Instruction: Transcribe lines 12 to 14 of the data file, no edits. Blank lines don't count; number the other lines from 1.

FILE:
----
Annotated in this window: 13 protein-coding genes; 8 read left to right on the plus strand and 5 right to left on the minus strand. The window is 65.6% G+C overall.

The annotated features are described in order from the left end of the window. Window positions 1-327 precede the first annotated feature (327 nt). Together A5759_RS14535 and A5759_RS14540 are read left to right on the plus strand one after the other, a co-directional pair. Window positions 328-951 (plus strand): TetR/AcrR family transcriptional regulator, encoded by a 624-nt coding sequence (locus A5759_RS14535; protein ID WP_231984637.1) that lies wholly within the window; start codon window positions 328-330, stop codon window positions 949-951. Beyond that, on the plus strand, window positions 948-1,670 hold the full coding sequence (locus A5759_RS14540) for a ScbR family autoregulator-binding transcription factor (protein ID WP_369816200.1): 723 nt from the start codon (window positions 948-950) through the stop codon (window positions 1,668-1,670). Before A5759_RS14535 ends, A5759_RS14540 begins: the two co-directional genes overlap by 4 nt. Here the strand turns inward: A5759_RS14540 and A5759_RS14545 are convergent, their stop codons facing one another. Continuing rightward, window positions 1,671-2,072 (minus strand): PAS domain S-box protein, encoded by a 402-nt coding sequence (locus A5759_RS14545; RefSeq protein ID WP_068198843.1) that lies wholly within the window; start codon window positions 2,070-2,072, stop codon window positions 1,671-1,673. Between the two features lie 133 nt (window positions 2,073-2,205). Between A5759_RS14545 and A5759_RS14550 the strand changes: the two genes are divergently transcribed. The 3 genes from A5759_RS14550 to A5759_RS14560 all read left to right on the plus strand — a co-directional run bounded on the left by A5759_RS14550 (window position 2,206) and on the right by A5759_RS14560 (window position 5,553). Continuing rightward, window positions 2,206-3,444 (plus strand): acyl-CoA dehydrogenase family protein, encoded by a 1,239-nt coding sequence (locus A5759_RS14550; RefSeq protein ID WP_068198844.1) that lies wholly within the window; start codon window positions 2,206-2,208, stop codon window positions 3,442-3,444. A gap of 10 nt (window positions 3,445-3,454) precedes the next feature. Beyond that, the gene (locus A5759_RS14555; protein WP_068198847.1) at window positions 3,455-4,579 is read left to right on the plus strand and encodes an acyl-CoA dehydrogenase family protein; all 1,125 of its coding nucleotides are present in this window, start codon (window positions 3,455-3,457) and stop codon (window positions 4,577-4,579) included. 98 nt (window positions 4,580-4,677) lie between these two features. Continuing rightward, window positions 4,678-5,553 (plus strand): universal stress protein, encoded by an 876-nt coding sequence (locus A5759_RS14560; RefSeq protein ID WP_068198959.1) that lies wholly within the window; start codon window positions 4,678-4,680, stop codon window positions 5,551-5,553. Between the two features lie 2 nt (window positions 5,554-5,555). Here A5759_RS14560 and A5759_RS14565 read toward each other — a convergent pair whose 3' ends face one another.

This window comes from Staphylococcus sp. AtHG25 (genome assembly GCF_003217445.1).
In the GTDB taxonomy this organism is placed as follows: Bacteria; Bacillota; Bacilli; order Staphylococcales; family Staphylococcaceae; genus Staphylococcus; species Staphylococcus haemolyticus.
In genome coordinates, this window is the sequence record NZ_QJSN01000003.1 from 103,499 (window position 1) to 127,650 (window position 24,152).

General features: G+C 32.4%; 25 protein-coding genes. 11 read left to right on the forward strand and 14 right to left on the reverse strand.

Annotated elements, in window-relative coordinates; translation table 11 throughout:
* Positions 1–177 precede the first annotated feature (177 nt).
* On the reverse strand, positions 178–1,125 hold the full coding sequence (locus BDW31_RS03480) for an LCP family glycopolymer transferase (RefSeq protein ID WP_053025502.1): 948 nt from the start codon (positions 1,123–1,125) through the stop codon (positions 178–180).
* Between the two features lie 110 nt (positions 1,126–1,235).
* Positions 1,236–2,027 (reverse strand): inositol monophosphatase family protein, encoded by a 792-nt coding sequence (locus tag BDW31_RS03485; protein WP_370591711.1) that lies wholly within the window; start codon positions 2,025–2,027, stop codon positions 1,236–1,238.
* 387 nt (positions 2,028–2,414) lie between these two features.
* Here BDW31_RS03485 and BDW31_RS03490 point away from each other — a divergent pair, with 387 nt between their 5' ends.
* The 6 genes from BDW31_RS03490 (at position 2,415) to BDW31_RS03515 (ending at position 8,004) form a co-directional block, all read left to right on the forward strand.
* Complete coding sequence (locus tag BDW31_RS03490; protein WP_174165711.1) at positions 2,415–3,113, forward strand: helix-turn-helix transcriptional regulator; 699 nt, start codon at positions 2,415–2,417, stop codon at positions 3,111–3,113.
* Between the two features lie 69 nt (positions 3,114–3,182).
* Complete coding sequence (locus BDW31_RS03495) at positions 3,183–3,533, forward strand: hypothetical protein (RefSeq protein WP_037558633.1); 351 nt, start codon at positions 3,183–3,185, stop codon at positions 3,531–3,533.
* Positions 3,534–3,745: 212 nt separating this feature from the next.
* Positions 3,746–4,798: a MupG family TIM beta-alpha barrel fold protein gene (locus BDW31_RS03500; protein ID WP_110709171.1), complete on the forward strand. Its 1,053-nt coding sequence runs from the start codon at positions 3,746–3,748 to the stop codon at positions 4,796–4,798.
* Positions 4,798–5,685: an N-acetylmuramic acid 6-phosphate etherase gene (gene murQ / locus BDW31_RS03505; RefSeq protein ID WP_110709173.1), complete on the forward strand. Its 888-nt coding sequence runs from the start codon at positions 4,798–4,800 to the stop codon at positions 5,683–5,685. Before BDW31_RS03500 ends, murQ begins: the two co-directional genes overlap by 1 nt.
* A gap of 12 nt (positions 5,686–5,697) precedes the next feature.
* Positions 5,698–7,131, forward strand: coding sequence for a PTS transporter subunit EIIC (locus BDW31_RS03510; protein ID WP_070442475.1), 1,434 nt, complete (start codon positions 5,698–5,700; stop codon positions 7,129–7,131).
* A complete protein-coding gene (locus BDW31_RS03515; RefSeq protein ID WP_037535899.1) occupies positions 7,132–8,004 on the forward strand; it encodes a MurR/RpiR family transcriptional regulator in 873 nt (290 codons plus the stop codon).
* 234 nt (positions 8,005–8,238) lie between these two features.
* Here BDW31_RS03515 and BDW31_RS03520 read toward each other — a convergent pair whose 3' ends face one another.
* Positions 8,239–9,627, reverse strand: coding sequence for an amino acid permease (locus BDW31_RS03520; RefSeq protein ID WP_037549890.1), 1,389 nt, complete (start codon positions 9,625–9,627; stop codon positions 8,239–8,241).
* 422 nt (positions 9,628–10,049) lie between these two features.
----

* 387 nt (positions 2,028–2,414) lie between these two features.
* Here BDW31_RS03485 and BDW31_RS03490 point away from each other — a divergent pair, with 387 nt between their 5' ends.
* The 6 genes from BDW31_RS03490 (at position 2,415) to BDW31_RS03515 (ending at position 8,004) form a co-directional block, all read left to right on the forward strand.